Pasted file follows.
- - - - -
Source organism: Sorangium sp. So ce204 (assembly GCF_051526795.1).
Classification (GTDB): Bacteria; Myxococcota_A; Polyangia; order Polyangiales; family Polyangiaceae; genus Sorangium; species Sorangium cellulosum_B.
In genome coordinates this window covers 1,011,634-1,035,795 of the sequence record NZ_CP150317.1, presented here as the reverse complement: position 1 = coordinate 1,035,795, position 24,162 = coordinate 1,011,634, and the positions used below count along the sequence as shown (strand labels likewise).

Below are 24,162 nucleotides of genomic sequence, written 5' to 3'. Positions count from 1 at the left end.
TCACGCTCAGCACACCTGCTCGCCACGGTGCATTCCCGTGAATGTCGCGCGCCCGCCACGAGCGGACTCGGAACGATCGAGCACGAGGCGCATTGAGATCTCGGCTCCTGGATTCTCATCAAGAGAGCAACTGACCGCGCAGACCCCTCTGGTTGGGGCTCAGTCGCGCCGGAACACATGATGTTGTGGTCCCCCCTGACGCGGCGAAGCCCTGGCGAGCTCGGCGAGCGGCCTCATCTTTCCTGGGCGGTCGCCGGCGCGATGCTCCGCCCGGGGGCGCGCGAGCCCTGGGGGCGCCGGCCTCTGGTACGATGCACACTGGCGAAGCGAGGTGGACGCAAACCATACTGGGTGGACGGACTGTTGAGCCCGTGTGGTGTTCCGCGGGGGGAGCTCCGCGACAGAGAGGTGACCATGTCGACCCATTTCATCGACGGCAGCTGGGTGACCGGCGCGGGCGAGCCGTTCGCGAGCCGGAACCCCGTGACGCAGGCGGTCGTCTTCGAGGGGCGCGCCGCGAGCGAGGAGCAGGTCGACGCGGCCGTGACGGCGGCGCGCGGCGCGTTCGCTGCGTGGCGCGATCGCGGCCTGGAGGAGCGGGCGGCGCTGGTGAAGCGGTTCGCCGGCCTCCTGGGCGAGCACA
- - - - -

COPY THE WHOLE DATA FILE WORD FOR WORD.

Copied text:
Source organism: Sorangium sp. So ce204 (assembly GCF_051526795.1).
Classification (GTDB): Bacteria; Myxococcota_A; Polyangia; order Polyangiales; family Polyangiaceae; genus Sorangium; species Sorangium cellulosum_B.
In genome coordinates this window covers 1,011,634-1,035,795 of the sequence record NZ_CP150317.1, presented here as the reverse complement: position 1 = coordinate 1,035,795, position 24,162 = coordinate 1,011,634, and the positions used below count along the sequence as shown (strand labels likewise).

Below are 24,162 nucleotides of genomic sequence, written 5' to 3'. Positions count from 1 at the left end.
TCACGCTCAGCACACCTGCTCGCCACGGTGCATTCCCGTGAATGTCGCGCGCCCGCCACGAGCGGACTCGGAACGATCGAGCACGAGGCGCATTGAGATCTCGGCTCCTGGATTCTCATCAAGAGAGCAACTGACCGCGCAGACCCCTCTGGTTGGGGCTCAGTCGCGCCGGAACACATGATGTTGTGGTCCCCCCTGACGCGGCGAAGCCCTGGCGAGCTCGGCGAGCGGCCTCATCTTTCCTGGGCGGTCGCCGGCGCGATGCTCCGCCCGGGGGCGCGCGAGCCCTGGGGGCGCCGGCCTCTGGTACGATGCACACTGGCGAAGCGAGGTGGACGCAAACCATACTGGGTGGACGGACTGTTGAGCCCGTGTGGTGTTCCGCGGGGGGAGCTCCGCGACAGAGAGGTGACCATGTCGACCCATTTCATCGACGGCAGCTGGGTGACCGGCGCGGGCGAGCCGTTCGCGAGCCGGAACCCCGTGACGCAGGCGGTCGTCTTCGAGGGGCGCGCCGCGAGCGAGGAGCAGGTCGACGCGGCCGTGACGGCGGCGCGCGGCGCGTTCGCTGCGTGGCGCGATCGCGGCCTGGAGGAGCGGGCGGCGCTGGTGAAGCGGTTCGCCGGCCTCCTGGGCGAGCACA